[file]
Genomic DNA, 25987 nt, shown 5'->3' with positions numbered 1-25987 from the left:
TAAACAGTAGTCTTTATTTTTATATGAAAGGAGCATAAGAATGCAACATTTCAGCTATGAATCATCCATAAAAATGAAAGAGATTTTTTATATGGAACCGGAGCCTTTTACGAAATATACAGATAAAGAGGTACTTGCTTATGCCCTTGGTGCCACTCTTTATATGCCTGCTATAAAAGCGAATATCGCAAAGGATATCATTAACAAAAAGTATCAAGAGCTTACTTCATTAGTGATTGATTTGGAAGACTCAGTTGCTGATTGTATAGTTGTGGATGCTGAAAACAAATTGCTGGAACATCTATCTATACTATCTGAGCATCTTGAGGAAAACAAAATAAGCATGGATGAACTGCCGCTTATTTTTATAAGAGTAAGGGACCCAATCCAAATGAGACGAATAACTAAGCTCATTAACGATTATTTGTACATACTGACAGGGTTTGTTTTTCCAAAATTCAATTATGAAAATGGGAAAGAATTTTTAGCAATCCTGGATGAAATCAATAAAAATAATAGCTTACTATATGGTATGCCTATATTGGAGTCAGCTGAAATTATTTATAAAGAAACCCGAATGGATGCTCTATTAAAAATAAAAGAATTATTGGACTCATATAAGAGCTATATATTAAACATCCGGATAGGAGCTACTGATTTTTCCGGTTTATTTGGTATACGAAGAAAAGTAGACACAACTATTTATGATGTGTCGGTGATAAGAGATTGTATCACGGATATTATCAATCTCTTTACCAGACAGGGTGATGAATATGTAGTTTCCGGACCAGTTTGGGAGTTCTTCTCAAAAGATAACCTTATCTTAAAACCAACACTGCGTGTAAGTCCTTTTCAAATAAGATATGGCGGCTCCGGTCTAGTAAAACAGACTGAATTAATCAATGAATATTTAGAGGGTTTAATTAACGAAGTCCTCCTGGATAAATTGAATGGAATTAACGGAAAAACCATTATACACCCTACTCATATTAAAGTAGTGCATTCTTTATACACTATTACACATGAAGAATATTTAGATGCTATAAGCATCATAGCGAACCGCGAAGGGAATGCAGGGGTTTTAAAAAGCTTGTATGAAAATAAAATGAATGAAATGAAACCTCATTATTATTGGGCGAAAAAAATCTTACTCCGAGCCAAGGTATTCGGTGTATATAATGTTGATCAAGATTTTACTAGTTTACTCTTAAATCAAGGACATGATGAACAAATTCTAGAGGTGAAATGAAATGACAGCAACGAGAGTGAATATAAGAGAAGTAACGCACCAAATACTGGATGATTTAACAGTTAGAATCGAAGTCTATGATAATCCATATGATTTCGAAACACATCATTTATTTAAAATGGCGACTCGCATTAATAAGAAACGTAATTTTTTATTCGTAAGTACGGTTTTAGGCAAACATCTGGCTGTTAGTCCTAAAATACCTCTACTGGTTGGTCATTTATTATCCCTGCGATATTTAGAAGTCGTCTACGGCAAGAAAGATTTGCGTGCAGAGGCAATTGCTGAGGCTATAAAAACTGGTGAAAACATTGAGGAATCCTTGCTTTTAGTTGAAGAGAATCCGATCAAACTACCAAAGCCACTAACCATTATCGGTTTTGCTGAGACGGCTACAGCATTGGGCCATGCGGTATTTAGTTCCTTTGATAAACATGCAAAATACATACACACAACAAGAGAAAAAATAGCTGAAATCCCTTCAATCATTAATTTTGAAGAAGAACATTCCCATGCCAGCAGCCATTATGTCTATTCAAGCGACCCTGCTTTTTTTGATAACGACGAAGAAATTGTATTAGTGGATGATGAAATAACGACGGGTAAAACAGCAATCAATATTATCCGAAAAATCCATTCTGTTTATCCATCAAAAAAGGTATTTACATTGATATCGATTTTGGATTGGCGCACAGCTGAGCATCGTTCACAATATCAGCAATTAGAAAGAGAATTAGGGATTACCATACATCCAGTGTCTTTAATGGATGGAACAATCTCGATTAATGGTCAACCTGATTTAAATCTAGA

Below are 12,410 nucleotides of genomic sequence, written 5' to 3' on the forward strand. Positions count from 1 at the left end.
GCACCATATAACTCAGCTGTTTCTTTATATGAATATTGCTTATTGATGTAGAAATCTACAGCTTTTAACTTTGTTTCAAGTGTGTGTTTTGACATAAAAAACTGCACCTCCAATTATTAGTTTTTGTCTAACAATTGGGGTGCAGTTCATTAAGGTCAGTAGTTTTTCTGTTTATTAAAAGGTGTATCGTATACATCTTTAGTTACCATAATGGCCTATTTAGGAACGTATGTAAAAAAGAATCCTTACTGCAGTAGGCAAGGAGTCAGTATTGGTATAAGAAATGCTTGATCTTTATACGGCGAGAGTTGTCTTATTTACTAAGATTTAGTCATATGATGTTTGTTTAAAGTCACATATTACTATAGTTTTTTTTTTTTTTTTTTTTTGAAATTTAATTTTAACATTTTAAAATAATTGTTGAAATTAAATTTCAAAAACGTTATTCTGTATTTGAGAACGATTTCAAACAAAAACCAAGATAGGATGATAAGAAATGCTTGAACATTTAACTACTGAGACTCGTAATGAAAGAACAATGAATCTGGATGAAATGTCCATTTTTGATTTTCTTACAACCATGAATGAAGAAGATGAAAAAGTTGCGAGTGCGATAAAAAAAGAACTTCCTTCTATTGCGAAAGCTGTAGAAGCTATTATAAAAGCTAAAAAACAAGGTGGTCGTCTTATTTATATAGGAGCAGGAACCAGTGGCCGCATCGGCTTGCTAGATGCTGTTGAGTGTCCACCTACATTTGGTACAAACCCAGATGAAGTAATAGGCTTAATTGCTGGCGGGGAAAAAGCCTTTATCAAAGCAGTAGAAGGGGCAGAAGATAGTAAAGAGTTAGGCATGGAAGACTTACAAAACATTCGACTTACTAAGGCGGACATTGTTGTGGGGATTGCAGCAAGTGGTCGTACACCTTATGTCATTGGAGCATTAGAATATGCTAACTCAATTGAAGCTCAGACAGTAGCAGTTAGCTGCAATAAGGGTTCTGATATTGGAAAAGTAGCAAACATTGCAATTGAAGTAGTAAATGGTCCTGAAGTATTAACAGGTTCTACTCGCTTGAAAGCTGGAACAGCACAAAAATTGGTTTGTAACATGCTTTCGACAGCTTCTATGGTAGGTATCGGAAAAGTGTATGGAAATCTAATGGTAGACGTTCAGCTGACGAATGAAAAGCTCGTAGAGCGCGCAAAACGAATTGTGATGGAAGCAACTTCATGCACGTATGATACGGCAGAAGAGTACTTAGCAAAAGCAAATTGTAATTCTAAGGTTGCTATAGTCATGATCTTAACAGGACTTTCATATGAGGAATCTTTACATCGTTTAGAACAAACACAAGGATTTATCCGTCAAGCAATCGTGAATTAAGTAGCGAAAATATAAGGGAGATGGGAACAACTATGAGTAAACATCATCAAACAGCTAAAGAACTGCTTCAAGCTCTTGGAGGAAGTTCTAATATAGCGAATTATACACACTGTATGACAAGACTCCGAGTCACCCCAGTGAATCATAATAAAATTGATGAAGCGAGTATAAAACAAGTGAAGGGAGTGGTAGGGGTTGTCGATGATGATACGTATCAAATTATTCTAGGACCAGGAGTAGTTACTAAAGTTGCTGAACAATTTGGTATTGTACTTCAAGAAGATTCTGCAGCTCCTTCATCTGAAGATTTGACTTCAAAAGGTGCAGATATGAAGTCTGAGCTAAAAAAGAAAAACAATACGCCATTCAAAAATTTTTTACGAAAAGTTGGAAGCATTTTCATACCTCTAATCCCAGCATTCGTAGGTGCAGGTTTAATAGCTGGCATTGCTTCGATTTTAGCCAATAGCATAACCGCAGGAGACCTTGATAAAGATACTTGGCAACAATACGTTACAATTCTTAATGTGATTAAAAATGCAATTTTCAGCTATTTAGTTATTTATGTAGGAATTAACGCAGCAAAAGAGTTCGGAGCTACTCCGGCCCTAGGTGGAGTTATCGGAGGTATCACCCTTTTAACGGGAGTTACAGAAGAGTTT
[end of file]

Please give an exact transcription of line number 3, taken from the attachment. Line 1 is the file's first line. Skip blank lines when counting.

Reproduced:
Below are 12,410 nucleotides of genomic sequence, written 5' to 3' on the forward strand. Positions count from 1 at the left end.